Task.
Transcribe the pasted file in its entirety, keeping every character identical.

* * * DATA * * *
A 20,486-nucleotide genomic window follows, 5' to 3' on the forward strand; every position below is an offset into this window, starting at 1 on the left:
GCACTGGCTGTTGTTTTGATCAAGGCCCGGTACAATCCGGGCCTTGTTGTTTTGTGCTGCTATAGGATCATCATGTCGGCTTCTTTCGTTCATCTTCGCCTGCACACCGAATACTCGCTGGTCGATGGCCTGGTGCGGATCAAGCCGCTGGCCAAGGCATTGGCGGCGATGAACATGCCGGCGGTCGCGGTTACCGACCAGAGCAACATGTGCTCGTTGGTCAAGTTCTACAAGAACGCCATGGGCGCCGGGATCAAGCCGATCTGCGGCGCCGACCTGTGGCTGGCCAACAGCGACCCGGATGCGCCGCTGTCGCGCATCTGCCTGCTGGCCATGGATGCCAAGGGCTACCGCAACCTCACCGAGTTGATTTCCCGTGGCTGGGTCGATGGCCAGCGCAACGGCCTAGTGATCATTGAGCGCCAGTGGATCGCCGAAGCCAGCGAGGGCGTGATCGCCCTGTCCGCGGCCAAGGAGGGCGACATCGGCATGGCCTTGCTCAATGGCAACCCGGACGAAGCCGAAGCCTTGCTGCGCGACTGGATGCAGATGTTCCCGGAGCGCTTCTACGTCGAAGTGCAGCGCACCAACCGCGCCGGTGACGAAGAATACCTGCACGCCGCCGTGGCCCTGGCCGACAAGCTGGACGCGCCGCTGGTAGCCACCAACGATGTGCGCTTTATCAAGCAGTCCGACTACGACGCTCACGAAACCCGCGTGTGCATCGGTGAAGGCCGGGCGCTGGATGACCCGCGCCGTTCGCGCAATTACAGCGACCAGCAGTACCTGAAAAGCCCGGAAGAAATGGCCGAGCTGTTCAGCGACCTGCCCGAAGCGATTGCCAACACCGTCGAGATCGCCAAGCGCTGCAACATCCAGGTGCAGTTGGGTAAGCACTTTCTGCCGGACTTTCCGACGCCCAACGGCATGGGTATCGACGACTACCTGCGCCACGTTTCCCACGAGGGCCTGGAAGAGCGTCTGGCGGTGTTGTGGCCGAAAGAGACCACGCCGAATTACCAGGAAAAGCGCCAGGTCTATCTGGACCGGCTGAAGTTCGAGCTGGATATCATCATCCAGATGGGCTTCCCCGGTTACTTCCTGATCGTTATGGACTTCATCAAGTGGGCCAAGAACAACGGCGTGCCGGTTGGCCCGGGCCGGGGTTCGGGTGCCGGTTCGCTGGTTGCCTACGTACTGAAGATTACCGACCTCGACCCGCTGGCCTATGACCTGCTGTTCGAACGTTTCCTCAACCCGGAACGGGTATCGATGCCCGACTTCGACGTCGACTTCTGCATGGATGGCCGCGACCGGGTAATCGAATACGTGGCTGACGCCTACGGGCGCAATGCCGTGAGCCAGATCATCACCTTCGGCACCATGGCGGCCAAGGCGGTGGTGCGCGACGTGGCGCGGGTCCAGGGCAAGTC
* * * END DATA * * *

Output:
A 20,486-nucleotide genomic window follows, 5' to 3' on the forward strand; every position below is an offset into this window, starting at 1 on the left:
GCACTGGCTGTTGTTTTGATCAAGGCCCGGTACAATCCGGGCCTTGTTGTTTTGTGCTGCTATAGGATCATCATGTCGGCTTCTTTCGTTCATCTTCGCCTGCACACCGAATACTCGCTGGTCGATGGCCTGGTGCGGATCAAGCCGCTGGCCAAGGCATTGGCGGCGATGAACATGCCGGCGGTCGCGGTTACCGACCAGAGCAACATGTGCTCGTTGGTCAAGTTCTACAAGAACGCCATGGGCGCCGGGATCAAGCCGATCTGCGGCGCCGACCTGTGGCTGGCCAACAGCGACCCGGATGCGCCGCTGTCGCGCATCTGCCTGCTGGCCATGGATGCCAAGGGCTACCGCAACCTCACCGAGTTGATTTCCCGTGGCTGGGTCGATGGCCAGCGCAACGGCCTAGTGATCATTGAGCGCCAGTGGATCGCCGAAGCCAGCGAGGGCGTGATCGCCCTGTCCGCGGCCAAGGAGGGCGACATCGGCATGGCCTTGCTCAATGGCAACCCGGACGAAGCCGAAGCCTTGCTGCGCGACTGGATGCAGATGTTCCCGGAGCGCTTCTACGTCGAAGTGCAGCGCACCAACCGCGCCGGTGACGAAGAATACCTGCACGCCGCCGTGGCCCTGGCCGACAAGCTGGACGCGCCGCTGGTAGCCACCAACGATGTGCGCTTTATCAAGCAGTCCGACTACGACGCTCACGAAACCCGCGTGTGCATCGGTGAAGGCCGGGCGCTGGATGACCCGCGCCGTTCGCGCAATTACAGCGACCAGCAGTACCTGAAAAGCCCGGAAGAAATGGCCGAGCTGTTCAGCGACCTGCCCGAAGCGATTGCCAACACCGTCGAGATCGCCAAGCGCTGCAACATCCAGGTGCAGTTGGGTAAGCACTTTCTGCCGGACTTTCCGACGCCCAACGGCATGGGTATCGACGACTACCTGCGCCACGTTTCCCACGAGGGCCTGGAAGAGCGTCTGGCGGTGTTGTGGCCGAAAGAGACCACGCCGAATTACCAGGAAAAGCGCCAGGTCTATCTGGACCGGCTGAAGTTCGAGCTGGATATCATCATCCAGATGGGCTTCCCCGGTTACTTCCTGATCGTTATGGACTTCATCAAGTGGGCCAAGAACAACGGCGTGCCGGTTGGCCCGGGCCGGGGTTCGGGTGCCGGTTCGCTGGTTGCCTACGTACTGAAGATTACCGACCTCGACCCGCTGGCCTATGACCTGCTGTTCGAACGTTTCCTCAACCCGGAACGGGTATCGATGCCCGACTTCGACGTCGACTTCTGCATGGATGGCCGCGACCGGGTAATCGAATACGTGGCTGACGCCTACGGGCGCAATGCCGTGAGCCAGATCATCACCTTCGGCACCATGGCGGCCAAGGCGGTGGTGCGCGACGTGGCGCGGGTCCAGGGCAAGTC